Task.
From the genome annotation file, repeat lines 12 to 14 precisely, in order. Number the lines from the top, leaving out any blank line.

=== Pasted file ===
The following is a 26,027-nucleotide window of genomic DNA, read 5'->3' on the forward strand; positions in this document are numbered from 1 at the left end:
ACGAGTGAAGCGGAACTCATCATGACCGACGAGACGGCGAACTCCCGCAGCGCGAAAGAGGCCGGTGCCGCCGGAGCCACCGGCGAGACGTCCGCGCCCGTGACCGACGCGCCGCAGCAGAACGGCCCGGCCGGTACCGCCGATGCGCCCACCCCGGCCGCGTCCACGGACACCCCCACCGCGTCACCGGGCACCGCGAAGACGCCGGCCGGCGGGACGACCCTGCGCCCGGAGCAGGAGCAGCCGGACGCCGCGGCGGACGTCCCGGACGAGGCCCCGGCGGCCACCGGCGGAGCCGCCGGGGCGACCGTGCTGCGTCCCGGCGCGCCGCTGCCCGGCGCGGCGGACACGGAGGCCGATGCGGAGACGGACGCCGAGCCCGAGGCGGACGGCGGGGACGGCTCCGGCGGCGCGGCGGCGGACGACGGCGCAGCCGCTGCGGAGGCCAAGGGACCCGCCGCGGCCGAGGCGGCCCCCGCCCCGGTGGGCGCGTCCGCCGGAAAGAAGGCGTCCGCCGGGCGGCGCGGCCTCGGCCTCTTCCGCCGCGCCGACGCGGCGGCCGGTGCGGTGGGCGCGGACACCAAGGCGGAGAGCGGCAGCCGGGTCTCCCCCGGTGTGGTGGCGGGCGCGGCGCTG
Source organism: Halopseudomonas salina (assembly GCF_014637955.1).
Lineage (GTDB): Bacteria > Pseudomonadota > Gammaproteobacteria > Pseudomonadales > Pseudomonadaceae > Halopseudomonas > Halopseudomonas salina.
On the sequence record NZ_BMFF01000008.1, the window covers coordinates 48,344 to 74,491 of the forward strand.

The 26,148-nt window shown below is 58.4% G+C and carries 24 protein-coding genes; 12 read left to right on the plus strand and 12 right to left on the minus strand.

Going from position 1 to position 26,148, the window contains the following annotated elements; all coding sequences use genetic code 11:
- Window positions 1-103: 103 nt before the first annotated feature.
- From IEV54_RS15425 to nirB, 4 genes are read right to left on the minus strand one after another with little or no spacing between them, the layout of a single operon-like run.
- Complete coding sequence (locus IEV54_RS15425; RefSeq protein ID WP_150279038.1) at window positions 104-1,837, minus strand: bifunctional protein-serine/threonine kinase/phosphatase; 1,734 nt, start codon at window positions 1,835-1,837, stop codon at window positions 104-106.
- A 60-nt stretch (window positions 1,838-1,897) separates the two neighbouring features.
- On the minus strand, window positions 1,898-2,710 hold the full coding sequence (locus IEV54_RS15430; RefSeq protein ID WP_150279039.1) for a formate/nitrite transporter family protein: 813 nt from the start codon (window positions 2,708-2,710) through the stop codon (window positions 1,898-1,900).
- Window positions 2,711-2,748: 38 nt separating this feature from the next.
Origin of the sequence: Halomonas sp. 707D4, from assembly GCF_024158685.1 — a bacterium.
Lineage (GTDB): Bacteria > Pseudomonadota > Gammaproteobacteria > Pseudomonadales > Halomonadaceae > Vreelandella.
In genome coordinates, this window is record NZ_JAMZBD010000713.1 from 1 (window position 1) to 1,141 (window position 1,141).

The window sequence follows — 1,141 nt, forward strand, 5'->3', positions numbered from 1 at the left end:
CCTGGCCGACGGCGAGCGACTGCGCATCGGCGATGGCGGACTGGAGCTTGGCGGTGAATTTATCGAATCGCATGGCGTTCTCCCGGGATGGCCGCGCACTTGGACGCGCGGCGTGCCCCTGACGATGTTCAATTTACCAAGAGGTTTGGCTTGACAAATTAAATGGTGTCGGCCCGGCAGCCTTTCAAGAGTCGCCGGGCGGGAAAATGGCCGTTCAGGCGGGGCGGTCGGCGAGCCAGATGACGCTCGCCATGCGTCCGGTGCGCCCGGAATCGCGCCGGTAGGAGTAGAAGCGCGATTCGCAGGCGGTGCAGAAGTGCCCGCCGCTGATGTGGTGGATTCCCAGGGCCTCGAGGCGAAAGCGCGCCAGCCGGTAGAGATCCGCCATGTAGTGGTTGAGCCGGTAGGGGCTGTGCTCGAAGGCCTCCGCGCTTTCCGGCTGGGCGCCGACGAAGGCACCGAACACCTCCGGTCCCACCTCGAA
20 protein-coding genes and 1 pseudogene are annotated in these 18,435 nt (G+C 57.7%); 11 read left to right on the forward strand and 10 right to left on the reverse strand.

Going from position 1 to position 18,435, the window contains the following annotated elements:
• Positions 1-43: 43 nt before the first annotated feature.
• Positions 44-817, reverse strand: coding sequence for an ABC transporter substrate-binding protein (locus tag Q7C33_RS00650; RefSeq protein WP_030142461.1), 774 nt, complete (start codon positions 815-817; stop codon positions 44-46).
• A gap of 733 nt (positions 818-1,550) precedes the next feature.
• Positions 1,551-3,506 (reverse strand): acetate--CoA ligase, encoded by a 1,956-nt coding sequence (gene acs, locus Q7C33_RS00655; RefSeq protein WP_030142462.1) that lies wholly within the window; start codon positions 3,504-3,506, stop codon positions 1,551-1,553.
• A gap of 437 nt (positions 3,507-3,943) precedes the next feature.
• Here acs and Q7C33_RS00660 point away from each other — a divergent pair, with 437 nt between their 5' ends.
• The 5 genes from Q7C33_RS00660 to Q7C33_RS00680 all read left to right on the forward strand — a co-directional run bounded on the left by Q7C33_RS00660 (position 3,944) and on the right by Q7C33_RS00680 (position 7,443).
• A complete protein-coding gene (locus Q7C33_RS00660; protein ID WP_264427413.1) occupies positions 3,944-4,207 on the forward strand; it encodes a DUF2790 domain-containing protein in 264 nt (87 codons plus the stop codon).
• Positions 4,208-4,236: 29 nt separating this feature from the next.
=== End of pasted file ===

- On the minus strand, window positions 1,898-2,710 hold the full coding sequence (locus IEV54_RS15430; RefSeq protein ID WP_150279039.1) for a formate/nitrite transporter family protein: 813 nt from the start codon (window positions 2,708-2,710) through the stop codon (window positions 1,898-1,900).
- Window positions 2,711-2,748: 38 nt separating this feature from the next.
Origin of the sequence: Halomonas sp. 707D4, from assembly GCF_024158685.1 — a bacterium.